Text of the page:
Going over your monthly broadband data usage limit can be a costly lesson. If you're a heavy data user, unless you're lucky enough to be on a plan with near-unrestricted usage, you'll find yourself faced with the threat of additional expenses on top of your monthly charge.
New ways to stream content from the Internet -- from online TV like the BBC's iPlayer to gaming services such as OnLive and Steam -- mean data is an increasingly precious commodity. It will disappear faster than a leaky boat on a lake unless you regularly monitor and control it.
This guide will help you track your data usage on a month-by-month basis on computers and laptops only.
We want to get a clear picture of your desktop usage, so if you download lots using mobile devices, either refrain from doing so for a month or switch to your network's 3G connection rather than your home Wi-Fi. If you download demos, games and updates on your games console, jot down the size of the files or updates in megabytes so you can add them to the final tally.
Some ways of tracking usage incurred from all devices in the home involve flashing custom firmware on routers -- a process that can be time-consuming, complicated and risky. Instead, the following method is intended as a quick, simple and efficient means of tracking your monthly data usage.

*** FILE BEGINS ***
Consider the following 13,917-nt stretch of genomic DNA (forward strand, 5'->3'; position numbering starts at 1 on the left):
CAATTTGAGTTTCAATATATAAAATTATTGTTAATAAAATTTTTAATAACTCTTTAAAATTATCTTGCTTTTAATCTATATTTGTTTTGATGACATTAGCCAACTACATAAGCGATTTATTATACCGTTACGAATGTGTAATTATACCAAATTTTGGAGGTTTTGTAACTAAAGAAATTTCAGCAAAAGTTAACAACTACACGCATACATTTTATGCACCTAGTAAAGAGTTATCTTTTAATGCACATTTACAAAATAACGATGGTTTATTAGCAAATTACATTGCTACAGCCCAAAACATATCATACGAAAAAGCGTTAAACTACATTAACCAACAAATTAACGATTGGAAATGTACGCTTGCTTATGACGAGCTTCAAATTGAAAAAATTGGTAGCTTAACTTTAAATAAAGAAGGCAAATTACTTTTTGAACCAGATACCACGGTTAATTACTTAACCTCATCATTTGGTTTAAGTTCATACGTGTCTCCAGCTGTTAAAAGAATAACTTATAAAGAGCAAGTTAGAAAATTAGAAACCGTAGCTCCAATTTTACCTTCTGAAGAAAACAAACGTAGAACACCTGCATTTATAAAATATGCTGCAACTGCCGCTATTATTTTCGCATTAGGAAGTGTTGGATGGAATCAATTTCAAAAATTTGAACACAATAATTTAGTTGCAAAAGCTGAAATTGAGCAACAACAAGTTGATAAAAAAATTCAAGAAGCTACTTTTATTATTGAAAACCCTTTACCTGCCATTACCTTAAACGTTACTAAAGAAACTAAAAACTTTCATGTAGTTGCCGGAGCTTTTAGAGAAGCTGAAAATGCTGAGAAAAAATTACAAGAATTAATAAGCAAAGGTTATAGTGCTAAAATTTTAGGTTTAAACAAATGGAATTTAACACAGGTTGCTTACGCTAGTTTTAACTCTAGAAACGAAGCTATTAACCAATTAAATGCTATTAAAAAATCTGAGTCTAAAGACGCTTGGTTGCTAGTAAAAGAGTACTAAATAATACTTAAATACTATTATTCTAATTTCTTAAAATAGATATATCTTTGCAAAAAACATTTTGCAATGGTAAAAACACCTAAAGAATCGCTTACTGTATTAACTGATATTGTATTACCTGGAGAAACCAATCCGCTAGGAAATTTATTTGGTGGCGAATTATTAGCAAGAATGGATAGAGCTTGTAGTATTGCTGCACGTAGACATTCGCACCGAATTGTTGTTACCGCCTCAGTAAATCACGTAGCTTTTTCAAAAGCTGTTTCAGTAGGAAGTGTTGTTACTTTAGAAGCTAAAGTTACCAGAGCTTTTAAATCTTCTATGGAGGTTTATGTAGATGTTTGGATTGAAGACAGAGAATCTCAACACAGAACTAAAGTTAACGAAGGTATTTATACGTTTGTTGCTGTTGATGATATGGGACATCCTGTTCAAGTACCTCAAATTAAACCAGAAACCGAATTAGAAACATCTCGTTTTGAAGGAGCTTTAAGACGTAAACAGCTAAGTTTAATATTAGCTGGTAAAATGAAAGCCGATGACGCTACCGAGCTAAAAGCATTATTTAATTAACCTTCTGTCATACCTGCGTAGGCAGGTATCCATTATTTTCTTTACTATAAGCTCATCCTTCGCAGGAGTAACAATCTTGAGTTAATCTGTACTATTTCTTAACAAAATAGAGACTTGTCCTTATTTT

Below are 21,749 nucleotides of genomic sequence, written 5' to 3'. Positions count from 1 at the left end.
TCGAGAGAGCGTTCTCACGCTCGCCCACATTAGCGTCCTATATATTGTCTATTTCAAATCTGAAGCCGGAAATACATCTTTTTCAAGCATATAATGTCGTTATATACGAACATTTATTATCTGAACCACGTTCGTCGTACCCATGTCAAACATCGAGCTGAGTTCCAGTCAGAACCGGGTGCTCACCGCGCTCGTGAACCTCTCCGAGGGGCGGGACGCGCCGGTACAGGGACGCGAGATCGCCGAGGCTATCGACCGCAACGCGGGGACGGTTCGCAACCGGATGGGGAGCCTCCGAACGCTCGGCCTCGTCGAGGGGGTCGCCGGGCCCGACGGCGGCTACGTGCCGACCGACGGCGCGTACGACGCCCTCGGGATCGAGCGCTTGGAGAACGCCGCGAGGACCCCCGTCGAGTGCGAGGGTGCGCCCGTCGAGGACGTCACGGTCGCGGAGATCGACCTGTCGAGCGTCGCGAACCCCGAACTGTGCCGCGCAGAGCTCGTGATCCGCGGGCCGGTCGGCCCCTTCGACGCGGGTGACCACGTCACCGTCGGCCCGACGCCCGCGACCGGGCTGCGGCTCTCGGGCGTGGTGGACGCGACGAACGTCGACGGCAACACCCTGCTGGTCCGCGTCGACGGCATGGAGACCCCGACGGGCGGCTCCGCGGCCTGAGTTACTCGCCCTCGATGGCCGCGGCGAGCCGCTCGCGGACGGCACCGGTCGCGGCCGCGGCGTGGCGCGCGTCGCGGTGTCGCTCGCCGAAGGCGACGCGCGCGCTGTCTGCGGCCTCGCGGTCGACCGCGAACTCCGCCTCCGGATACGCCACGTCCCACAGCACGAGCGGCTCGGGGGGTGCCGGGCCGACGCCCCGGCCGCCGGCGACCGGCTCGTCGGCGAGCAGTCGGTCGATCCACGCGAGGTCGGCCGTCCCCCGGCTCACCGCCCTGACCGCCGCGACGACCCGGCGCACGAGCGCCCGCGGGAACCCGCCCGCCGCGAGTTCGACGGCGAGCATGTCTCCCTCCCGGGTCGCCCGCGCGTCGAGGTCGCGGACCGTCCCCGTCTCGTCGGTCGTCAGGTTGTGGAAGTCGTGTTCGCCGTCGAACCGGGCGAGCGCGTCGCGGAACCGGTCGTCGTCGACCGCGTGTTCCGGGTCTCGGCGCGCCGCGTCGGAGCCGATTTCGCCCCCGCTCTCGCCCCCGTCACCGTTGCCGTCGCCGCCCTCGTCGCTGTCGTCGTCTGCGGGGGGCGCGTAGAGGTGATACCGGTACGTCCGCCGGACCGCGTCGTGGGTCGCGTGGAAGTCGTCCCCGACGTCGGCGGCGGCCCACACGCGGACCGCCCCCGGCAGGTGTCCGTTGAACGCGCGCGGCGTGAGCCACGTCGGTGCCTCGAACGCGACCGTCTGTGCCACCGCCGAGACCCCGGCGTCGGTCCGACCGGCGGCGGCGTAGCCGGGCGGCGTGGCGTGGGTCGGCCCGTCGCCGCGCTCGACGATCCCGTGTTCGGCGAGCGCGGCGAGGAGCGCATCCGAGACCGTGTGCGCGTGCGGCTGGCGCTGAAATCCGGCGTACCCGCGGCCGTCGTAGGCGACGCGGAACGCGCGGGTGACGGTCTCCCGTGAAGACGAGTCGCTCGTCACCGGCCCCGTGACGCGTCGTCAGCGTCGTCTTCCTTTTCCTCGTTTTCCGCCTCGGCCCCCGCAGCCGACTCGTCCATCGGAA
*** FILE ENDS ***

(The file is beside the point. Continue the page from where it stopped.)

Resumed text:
Tracking data usage on Windows
Installing and checking basic settings:
1. To track your usage on Windows we're going to use a free program called ShaPlus Bandwidth Meter. Download it from here. It's important to remember every computer connected to the Internet in your house will deduct from your monthly data allowance, so you'll need to install the program on each machine.
2. Run the program once it's installed. You'll see this icon -- -- in the system tray at the bottom right of your screen when it's running. Right-click the icon and choose 'Enable IE Flash' and 'Show in MegaBytes (MB)'. The monitor needs to be running all of the time on any computer you want to monitor. To ensure this, right-click on the system tray icon and click Settings.
3. Make sure there's a tick in the box next to 'Run this program on Windows start up'. Go down the screen to where it says 'Month Start day' and in the box enter the day of the month that your broadband data usage resets. This varies depending on your ISP and when you signed up to your service -- give them a ring if you're unsure.
If your ISP allows you to download an unlimited amount of data during a certain period of the day, for example between midnight and 8am, then check the Enable box next to 'Don't track between these times'. If not, or if you're unsure, leave it unchecked. Click OK.
Finding the name of your network interface (Windows 7)
In Settings you'll have seen a list of network interfaces with tick boxes -- all currently checked. We need to find out exactly which interface your computer is using to connect to the Internet before we can pick the one we need.
You'll either be using a Local Area Connection (where one end of an Ethernet cable is plugged into your computer and the other end into a router), or a wireless connection (no cable from your computer to the router).